The microKORG is a virtual-analog synthesizer and vocoder. It has 37mini keys, several control knobs, an on-board arpeggiator, a complete MIDI implementation, a PC/Mac patch editor.
It may just be synth with the longest production record. The Korg website still shows it as a current product, and it looks like it had its 10th anniversary a few years ago.
There have been several versions of the microKORG: the XL version, the red and black version, the gold version. I have the original version here, so that’s my reference in the episode.
There seem to be a lot of opinions out there about this one. Some say there are better alternatives out there. That may or may not be the case for you. Here’s some of the good and bad…
What is meant by Virtual Analog? It sounds like marketing mumbo jumbo, but it actually means something.
Virtual Analog is also known as “Analog Modeling” which might be a more accurate description. It is a method of attempting to re-create the sound of analog synthesizers with digital signal processing. Instead of simply sampling analog waveforms, virtual analog (VA) synths are designed to “model” the analog signal path traditionally made up of discrete electronic components. The emulation is primarily done code that is processed by digital microprocessors.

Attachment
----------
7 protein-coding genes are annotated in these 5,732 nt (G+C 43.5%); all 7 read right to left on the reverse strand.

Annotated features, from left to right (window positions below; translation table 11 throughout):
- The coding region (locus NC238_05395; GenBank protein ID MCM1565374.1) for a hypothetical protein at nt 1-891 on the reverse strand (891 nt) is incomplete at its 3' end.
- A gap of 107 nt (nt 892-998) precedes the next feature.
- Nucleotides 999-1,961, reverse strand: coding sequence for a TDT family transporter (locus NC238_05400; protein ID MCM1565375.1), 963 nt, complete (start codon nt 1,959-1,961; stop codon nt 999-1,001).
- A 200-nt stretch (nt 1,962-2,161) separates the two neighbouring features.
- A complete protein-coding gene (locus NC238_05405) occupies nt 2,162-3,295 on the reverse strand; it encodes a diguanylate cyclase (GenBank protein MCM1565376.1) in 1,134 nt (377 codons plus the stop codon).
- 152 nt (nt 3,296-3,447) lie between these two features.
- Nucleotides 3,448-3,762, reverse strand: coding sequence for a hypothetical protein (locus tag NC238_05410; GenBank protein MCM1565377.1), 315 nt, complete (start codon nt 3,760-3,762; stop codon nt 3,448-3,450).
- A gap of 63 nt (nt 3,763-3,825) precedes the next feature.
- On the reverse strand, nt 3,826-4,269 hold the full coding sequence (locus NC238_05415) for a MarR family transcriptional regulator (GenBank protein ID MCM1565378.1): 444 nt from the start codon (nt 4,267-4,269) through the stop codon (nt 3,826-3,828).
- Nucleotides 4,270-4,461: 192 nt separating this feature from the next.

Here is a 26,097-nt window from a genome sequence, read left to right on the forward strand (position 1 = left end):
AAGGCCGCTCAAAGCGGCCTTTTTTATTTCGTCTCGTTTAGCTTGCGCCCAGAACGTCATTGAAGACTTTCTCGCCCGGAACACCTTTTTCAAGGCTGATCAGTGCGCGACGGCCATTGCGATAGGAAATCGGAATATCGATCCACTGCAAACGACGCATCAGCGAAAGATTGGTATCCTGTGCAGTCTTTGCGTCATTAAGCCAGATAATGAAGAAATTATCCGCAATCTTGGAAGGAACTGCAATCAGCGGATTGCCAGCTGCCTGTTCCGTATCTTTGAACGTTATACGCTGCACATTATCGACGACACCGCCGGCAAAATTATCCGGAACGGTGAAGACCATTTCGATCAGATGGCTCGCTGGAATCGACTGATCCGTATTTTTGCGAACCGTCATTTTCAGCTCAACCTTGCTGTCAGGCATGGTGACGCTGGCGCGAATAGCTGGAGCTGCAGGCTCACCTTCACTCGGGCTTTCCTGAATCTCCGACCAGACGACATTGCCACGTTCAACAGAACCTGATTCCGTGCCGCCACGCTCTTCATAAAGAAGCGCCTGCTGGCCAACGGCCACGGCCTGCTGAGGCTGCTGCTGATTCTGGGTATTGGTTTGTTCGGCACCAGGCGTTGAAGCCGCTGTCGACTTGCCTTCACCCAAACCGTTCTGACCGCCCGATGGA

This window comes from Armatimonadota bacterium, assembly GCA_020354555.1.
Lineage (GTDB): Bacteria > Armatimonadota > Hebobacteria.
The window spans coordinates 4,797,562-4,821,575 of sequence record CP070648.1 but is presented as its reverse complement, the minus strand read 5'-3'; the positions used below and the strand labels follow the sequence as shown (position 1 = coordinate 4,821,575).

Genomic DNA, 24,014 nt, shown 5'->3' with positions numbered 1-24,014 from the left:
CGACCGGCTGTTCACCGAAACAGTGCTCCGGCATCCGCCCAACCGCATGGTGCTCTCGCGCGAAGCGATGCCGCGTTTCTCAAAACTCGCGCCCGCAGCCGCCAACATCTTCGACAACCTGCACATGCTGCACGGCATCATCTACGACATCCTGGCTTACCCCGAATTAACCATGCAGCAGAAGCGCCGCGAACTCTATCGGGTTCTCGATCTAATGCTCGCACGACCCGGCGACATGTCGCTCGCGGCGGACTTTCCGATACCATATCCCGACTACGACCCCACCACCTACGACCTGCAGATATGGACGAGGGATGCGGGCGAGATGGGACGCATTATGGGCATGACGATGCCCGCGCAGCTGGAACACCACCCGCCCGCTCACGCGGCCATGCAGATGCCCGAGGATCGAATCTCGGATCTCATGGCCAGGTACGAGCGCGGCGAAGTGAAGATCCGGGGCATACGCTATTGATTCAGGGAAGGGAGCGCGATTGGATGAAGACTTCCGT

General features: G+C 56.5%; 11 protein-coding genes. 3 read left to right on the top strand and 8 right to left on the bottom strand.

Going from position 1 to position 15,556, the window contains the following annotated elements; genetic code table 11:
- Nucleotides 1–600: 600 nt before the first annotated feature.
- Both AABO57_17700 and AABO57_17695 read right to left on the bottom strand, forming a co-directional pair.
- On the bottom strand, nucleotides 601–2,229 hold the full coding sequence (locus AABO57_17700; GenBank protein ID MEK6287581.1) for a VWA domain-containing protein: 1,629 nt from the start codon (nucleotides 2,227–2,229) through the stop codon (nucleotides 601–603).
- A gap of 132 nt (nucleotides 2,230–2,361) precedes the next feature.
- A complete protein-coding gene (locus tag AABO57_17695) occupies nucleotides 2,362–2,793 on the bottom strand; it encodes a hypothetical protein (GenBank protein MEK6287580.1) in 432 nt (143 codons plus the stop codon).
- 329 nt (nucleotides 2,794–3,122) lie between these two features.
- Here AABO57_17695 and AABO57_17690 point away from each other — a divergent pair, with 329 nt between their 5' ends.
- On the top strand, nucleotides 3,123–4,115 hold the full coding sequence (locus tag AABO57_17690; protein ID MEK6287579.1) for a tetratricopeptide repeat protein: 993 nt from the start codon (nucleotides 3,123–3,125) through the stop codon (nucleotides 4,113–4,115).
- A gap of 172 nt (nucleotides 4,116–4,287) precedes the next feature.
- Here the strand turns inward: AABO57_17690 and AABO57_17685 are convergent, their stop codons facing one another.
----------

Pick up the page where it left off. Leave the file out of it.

Does it work? Well, that’s a hot topic I’m not going to answer. You’ll have to be the judge. You’ll hear plenty of clips from the instrument on the podcast, so have a listen.
In addition to the analog-modeled waveforms, oscillator 1 offers a set of digital waves. While working with the classic waves (saw, square, etc.) gives you an instant vintage feel, the digital waves are more
Each preset has 4 virtual patch cables. When the microKORG was first released, modular synthesis wasn’t as popular as it is today. The manual positions this feature as being similar to connecting patch cables on their MS-20 semi-modular synth. So, that’s an interesting idea considering the release in the early 2000s.
The idea is, you can virtually patch a cable from several sources to modulate several destinations. This is pretty standard practice—offering modulation sources, but I think their approach was
pretty forward-thinking at the time.